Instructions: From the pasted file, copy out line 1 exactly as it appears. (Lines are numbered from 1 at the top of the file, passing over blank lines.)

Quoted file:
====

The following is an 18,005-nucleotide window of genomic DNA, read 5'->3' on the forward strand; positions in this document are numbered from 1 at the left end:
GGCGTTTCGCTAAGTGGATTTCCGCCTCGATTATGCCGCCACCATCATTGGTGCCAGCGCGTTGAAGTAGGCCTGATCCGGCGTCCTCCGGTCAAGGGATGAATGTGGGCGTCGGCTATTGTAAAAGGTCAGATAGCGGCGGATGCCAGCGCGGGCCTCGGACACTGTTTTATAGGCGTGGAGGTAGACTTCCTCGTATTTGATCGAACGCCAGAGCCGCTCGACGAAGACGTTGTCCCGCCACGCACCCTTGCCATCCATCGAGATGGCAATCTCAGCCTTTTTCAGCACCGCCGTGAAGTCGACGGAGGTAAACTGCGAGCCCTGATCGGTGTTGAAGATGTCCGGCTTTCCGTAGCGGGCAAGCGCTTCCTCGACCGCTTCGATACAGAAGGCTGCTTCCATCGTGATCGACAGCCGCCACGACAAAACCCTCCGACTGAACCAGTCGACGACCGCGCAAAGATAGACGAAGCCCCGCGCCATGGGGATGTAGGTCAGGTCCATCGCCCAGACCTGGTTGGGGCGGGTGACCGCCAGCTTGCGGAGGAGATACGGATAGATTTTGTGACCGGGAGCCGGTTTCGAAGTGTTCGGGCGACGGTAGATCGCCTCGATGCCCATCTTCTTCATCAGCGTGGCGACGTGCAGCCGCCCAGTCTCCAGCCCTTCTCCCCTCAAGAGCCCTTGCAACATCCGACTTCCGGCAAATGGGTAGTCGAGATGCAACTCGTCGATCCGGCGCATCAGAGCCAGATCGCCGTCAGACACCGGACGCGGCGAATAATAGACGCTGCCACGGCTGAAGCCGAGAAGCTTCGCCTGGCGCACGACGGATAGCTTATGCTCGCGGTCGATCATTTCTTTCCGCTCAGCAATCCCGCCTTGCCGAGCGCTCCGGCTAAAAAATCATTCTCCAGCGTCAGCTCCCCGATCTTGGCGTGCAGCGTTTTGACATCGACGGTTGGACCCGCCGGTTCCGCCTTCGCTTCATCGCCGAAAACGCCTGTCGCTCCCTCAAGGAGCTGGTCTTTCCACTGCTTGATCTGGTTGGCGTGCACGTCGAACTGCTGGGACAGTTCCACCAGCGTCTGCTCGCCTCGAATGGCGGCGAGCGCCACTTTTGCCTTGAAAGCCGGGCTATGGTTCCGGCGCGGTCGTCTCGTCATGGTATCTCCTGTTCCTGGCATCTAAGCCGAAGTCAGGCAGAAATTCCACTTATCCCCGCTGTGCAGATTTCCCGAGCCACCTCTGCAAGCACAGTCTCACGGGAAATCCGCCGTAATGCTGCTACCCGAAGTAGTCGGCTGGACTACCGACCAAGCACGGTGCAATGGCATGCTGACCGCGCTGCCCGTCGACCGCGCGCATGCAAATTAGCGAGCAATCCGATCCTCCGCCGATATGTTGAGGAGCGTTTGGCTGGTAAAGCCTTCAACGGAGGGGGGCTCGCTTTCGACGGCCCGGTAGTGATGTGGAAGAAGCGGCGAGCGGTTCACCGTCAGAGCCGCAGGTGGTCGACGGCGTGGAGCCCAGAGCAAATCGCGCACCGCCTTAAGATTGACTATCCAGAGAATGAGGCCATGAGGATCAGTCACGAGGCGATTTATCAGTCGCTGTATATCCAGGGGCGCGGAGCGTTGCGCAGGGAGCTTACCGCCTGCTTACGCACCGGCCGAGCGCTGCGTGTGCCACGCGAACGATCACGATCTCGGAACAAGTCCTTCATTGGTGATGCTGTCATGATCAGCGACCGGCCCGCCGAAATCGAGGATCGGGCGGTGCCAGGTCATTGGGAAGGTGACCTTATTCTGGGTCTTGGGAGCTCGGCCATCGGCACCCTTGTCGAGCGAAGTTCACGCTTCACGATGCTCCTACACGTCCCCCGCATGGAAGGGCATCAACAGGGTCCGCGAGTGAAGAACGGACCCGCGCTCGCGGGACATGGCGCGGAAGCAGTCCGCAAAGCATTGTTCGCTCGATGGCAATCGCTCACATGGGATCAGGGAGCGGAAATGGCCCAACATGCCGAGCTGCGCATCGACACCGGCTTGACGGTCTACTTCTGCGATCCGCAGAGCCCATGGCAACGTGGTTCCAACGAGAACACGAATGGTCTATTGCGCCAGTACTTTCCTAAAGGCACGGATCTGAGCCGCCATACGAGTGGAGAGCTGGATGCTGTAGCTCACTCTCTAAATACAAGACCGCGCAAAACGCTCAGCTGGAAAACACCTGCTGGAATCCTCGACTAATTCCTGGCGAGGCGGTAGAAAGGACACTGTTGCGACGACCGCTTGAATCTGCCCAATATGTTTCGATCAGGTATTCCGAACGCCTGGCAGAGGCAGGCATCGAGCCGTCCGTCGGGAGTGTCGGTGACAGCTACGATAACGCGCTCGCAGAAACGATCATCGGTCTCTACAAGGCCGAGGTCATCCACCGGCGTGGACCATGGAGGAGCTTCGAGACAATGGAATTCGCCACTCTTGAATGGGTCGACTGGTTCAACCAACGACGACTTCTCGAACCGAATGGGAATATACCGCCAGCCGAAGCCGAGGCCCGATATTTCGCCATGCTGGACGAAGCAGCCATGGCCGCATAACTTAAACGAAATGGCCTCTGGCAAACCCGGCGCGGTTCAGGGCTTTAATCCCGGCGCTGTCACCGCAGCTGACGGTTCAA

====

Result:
The following is an 18,005-nucleotide window of genomic DNA, read 5'->3' on the forward strand; positions in this document are numbered from 1 at the left end: